Within the current AS/RS market, I see many of the defining characteristics described by Clayton Christensen in The Innovator’s Dilemma. To be clear, I do not believe great companies are poised to fail from these innovations (the subtitle of Christensen’s book). However, I do see some of the characteristics of disruptive innovations in place and factors in play. Actually, the newer innovations are probably better aligned with what Christensen calls sustaining technologies, because the features and functions address the needs of current customers. But some of the dynamics align with those of disruptive technologies, and these dynamics explain my view on the likely path and rate of progression within the bin/tote handling segment of the AS/RS market.
The Latest and Greatest
I recently authored two Logistics Viewpoints blogs about the innovations within today’s AS/RS market – The Cutting Edge of Fulfillment Automation and The Micro-Fulfillment Center Automation Race. These articles discussed some of the newcomers to the market – such as Exotec, Attabotics, and Alert Innovation. The systems offered by these companies promise the combination of high throughput, flexibility/agility, scalability, and storage density. Most notable is the free movement of the bots that removes constraints associated with lifts in more traditional shuttle systems.
These performance features are all of high value to today’s fulfillment operations – the main reason that I consider these to be examples of sustaining, rather than disruptive technologies. However, I expect user adoption to be inhibited by the natural hesitancy of fulfillment operations to adopt new technologies. Many companies with current needs will simply opt for proven technologies that will meet operational goals and investment return metrics. Traditional systems with large installed bases and a history of success, such as those offered by Knapp, Dematic, SSI Schaefer, and AutoStore, offer a proven solution with a lower perceived risk.
The Tried and True
Exotec and Attabotics both have existing customers and appear to be growing rapidly, even though it’s off of a small base. However, absolute sales volumes are small compared to more mature alternatives such as the traditional shuttle systems or AutoStore’s Redline. Simply put, the proven reliability, established capabilities, and operational scale of these options better align with the needs and risk profile of most companies. I expect the proven reliability and scalability of these solutions to appeal to many prospects. This can be seen in the e-grocery adoption of AutoStore, Knapp’s shuttle through the Takeoff Technologies partnership, and Dematic’s Micro-Fulfillment offering. But in some ways this time is different, due to the amount of capital being spent on warehousing and fulfillment technologies and the sense of urgency in the market – likely driven by the competitive pressures from Amazon’s aggressive moves.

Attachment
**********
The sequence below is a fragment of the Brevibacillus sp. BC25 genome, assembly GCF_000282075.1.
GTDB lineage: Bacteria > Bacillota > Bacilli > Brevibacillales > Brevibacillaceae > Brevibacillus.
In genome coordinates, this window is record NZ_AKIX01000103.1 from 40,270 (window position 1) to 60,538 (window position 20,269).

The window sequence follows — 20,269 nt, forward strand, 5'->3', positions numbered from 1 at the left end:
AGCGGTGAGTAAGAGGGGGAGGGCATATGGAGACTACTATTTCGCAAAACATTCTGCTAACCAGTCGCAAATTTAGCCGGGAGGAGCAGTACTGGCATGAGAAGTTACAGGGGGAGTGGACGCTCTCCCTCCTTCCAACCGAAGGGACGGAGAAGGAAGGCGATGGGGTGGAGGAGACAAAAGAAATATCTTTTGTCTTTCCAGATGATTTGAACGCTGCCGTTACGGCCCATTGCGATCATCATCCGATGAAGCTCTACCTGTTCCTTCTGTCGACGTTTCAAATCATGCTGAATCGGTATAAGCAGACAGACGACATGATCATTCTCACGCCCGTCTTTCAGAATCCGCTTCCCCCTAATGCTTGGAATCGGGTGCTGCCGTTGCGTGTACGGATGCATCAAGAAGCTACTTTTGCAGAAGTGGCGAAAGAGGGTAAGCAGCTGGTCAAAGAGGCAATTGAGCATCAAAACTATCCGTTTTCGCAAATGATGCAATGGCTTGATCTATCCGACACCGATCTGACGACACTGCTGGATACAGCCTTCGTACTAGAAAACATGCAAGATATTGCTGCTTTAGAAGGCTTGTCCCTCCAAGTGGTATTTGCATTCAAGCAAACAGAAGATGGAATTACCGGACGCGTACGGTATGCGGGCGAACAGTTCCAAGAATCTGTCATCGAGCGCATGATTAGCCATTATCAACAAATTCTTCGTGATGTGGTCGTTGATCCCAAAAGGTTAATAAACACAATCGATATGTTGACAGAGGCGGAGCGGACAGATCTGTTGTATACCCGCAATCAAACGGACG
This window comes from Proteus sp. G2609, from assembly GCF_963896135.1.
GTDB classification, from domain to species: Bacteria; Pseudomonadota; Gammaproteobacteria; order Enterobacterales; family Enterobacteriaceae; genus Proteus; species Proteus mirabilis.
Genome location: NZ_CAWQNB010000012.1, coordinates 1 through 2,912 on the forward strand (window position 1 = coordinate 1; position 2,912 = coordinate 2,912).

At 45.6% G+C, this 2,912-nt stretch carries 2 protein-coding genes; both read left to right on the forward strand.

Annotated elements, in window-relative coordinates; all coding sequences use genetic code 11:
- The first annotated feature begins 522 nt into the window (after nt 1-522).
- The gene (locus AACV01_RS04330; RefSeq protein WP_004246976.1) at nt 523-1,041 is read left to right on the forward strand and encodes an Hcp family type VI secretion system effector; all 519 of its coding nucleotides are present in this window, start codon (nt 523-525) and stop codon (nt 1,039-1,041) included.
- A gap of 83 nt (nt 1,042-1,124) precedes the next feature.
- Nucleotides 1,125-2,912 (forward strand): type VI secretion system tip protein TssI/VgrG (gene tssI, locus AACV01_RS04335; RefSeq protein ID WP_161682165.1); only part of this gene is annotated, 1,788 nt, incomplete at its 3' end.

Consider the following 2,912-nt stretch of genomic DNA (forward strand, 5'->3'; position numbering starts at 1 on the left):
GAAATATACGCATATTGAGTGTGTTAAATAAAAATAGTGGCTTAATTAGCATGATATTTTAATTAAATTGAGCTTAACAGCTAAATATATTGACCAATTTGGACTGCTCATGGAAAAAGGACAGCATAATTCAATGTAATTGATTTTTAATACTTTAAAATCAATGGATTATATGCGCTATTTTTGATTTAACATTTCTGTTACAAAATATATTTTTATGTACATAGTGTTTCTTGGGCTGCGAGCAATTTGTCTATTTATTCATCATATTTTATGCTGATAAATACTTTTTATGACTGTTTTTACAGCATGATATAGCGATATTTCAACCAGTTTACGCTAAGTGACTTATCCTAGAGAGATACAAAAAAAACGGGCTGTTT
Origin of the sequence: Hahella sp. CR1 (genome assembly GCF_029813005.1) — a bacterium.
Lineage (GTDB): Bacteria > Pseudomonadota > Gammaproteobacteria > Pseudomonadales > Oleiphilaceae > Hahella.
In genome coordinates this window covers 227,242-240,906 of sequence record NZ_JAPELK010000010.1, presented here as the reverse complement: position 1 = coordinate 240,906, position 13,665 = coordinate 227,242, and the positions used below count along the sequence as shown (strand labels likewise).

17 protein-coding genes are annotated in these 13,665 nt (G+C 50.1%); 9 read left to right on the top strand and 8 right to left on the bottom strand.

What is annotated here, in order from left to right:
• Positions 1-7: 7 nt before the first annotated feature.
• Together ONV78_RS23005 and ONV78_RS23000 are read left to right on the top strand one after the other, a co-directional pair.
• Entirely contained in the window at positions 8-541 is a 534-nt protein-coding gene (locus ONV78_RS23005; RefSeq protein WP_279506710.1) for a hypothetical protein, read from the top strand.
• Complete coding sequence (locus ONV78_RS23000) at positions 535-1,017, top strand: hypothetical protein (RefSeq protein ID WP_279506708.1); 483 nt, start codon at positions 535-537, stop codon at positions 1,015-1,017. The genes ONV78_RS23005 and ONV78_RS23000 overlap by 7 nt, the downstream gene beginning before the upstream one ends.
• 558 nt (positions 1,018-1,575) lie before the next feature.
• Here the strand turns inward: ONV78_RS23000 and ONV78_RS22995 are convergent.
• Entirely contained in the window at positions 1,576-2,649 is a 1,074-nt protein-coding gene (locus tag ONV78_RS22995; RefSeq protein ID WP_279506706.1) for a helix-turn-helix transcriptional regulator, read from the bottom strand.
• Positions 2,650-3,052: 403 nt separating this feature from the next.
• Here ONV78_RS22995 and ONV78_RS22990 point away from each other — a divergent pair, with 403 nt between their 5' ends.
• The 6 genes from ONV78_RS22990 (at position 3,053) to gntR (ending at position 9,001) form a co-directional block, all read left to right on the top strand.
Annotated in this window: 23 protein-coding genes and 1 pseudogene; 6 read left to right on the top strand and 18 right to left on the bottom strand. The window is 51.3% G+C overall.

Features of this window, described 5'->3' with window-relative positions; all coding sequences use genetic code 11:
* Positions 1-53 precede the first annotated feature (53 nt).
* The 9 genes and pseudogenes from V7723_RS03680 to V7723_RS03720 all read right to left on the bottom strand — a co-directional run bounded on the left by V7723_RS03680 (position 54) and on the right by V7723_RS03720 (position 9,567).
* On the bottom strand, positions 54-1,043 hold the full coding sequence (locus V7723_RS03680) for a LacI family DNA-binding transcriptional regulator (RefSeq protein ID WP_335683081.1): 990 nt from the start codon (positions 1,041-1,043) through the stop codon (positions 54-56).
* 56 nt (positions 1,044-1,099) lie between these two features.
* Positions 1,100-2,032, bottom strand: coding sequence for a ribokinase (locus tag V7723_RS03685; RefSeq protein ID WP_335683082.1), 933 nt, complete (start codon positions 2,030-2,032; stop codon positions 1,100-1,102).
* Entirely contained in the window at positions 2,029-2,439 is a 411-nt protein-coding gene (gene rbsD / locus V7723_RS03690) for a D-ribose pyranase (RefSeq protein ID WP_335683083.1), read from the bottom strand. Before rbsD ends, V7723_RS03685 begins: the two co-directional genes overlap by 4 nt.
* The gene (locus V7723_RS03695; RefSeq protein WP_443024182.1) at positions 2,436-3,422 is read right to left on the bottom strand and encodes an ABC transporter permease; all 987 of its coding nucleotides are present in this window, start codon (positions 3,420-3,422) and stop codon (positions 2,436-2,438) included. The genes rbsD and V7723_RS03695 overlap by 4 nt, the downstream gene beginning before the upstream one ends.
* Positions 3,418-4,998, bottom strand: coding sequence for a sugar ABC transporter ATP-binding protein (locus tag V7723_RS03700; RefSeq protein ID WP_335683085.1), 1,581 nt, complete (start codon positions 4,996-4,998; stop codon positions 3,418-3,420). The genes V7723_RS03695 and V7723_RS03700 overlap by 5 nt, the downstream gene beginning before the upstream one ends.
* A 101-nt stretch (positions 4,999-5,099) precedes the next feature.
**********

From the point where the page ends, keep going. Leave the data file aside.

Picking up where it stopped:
Fierce Competition and the Amazon Effect
The transition from traditional retail stores to e-commerce is occurring rapidly with profound effects on the retail landscape. Amazon’s aggressive moves are further propelling this trend. These changes are driving investment in warehouse automation, including AS/RS systems. And these changes are also occurring in an aggressive capital investment environment driven by low interest rates and a search for higher yields. Investments are providing the capital for start-up companies and new product development that I expect to accelerate time to market and market adoption of new fulfillment systems. I expect the established shuttle systems and AutoStore to capture most of the market growth opportunities in the near future. Exciting, new solutions are not necessarily the best investment choice for a given use case. But three to five years out, the fulfillment landscape could look very different – with lots of bots traveling in 3 dimensions.